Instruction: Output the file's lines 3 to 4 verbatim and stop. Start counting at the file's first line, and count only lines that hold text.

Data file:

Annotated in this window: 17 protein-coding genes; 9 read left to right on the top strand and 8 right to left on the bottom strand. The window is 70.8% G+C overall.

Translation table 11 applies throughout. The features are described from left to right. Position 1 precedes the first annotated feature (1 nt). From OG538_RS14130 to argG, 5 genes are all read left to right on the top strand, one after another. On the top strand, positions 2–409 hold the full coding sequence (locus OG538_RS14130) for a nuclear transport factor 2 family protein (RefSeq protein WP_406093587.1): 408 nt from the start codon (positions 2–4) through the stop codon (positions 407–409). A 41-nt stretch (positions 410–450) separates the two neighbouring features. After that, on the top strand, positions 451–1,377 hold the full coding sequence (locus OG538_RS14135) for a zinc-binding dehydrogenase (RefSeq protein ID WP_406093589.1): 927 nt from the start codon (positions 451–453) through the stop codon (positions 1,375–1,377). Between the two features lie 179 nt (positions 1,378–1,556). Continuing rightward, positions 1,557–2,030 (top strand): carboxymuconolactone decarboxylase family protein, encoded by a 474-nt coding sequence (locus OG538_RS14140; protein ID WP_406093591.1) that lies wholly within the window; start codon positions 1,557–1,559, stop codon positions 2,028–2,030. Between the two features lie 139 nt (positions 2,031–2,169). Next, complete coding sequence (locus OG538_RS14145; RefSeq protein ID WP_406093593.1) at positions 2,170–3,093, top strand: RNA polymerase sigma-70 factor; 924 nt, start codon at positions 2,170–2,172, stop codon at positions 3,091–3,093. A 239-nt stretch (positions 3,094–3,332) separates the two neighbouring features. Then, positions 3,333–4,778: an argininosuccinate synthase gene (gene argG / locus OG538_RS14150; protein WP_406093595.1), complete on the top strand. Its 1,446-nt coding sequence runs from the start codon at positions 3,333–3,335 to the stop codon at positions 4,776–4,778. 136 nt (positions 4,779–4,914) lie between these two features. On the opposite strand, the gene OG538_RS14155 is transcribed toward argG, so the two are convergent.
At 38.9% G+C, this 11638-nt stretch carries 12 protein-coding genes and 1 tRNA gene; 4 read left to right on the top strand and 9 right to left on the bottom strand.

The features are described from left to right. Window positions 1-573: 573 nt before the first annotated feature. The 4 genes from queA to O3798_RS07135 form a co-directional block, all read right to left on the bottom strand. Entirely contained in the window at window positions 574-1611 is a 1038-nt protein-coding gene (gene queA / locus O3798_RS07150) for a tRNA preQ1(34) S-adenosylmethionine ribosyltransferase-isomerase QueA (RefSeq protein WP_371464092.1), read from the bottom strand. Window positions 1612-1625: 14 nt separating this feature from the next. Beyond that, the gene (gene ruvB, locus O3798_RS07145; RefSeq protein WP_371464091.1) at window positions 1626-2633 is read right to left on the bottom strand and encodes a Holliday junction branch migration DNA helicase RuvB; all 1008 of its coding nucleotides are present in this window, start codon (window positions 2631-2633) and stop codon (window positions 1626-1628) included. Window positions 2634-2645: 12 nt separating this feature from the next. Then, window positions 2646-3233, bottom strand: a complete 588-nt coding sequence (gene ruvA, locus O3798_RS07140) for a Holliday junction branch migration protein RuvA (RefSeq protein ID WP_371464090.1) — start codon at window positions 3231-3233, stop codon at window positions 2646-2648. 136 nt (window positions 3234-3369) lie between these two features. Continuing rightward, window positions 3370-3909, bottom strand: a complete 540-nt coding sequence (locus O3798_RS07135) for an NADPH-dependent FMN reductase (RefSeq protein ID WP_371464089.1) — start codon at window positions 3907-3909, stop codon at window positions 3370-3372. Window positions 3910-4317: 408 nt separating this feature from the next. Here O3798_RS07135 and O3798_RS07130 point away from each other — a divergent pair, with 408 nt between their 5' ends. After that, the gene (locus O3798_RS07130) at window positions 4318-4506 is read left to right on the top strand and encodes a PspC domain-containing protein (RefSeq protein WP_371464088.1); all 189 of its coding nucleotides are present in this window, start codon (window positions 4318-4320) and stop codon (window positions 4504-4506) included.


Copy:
At 38.9% G+C, this 11638-nt stretch carries 12 protein-coding genes and 1 tRNA gene; 4 read left to right on the top strand and 9 right to left on the bottom strand.

The features are described from left to right. Window positions 1-573: 573 nt before the first annotated feature. The 4 genes from queA to O3798_RS07135 form a co-directional block, all read right to left on the bottom strand. Entirely contained in the window at window positions 574-1611 is a 1038-nt protein-coding gene (gene queA / locus O3798_RS07150) for a tRNA preQ1(34) S-adenosylmethionine ribosyltransferase-isomerase QueA (RefSeq protein WP_371464092.1), read from the bottom strand. Window positions 1612-1625: 14 nt separating this feature from the next. Beyond that, the gene (gene ruvB, locus O3798_RS07145; RefSeq protein WP_371464091.1) at window positions 1626-2633 is read right to left on the bottom strand and encodes a Holliday junction branch migration DNA helicase RuvB; all 1008 of its coding nucleotides are present in this window, start codon (window positions 2631-2633) and stop codon (window positions 1626-1628) included. Window positions 2634-2645: 12 nt separating this feature from the next. Then, window positions 2646-3233, bottom strand: a complete 588-nt coding sequence (gene ruvA, locus O3798_RS07140) for a Holliday junction branch migration protein RuvA (RefSeq protein ID WP_371464090.1) — start codon at window positions 3231-3233, stop codon at window positions 2646-2648. 136 nt (window positions 3234-3369) lie between these two features. Continuing rightward, window positions 3370-3909, bottom strand: a complete 540-nt coding sequence (locus O3798_RS07135) for an NADPH-dependent FMN reductase (RefSeq protein ID WP_371464089.1) — start codon at window positions 3907-3909, stop codon at window positions 3370-3372. Window positions 3910-4317: 408 nt separating this feature from the next. Here O3798_RS07135 and O3798_RS07130 point away from each other — a divergent pair, with 408 nt between their 5' ends. After that, the gene (locus O3798_RS07130) at window positions 4318-4506 is read left to right on the top strand and encodes a PspC domain-containing protein (RefSeq protein WP_371464088.1); all 189 of its coding nucleotides are present in this window, start codon (window positions 4318-4320) and stop codon (window positions 4504-4506) included.